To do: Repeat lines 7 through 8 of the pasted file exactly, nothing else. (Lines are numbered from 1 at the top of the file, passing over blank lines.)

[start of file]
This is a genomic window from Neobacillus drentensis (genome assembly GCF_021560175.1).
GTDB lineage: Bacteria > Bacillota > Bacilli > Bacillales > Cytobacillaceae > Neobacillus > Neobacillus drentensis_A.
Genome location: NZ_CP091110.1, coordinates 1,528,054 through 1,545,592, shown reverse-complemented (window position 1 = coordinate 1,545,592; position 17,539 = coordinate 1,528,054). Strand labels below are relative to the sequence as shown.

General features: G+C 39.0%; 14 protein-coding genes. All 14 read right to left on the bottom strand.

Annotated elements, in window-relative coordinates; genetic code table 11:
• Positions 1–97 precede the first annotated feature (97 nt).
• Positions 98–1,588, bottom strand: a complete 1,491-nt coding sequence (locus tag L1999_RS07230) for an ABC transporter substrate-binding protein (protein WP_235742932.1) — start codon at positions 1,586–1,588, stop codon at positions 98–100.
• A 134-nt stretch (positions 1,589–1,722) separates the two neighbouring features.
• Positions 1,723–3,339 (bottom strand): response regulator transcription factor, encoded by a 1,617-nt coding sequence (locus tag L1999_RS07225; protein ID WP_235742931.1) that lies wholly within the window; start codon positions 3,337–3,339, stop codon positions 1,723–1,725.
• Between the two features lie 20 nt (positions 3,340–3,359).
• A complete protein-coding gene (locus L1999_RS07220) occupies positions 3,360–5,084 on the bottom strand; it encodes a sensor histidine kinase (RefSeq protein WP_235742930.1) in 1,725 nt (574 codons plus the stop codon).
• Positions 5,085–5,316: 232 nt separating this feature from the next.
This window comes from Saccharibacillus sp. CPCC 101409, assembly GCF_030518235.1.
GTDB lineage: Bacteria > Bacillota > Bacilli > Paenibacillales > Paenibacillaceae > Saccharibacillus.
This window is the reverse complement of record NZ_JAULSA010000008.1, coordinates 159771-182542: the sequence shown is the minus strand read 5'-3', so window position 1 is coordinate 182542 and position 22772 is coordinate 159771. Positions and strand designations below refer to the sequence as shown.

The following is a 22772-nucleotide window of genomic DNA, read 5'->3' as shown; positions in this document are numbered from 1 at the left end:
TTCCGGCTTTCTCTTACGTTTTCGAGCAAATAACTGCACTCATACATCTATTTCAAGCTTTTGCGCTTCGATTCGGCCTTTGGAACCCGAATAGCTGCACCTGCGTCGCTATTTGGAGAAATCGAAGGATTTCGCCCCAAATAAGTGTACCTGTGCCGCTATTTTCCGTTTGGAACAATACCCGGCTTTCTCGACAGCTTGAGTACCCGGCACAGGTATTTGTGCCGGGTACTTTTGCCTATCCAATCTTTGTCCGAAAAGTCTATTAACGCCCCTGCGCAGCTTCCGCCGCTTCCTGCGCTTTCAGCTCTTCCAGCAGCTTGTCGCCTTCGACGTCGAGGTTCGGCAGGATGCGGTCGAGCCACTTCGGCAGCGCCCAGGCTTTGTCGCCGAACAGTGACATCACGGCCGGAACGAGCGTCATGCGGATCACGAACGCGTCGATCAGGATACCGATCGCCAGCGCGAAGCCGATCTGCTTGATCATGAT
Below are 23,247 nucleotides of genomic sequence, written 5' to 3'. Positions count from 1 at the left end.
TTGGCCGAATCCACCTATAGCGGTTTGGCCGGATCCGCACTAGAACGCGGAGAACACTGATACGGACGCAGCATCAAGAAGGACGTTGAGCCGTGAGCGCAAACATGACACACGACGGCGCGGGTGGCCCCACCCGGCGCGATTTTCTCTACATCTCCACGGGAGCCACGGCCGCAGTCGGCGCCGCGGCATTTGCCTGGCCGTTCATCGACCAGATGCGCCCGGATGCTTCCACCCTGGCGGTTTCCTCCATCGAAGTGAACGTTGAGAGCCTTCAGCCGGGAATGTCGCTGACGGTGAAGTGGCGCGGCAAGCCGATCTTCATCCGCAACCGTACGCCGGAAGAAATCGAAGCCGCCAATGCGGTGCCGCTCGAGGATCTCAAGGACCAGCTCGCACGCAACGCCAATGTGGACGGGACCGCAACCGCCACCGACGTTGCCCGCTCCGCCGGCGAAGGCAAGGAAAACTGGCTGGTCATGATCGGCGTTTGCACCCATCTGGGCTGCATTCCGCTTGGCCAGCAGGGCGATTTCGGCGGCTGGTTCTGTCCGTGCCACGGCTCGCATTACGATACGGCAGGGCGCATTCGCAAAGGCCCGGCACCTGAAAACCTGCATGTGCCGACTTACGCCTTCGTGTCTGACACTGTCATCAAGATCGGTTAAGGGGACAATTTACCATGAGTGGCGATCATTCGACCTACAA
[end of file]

• Positions 98–1,588, bottom strand: a complete 1,491-nt coding sequence (locus tag L1999_RS07230) for an ABC transporter substrate-binding protein (protein WP_235742932.1) — start codon at positions 1,586–1,588, stop codon at positions 98–100.
• A 134-nt stretch (positions 1,589–1,722) separates the two neighbouring features.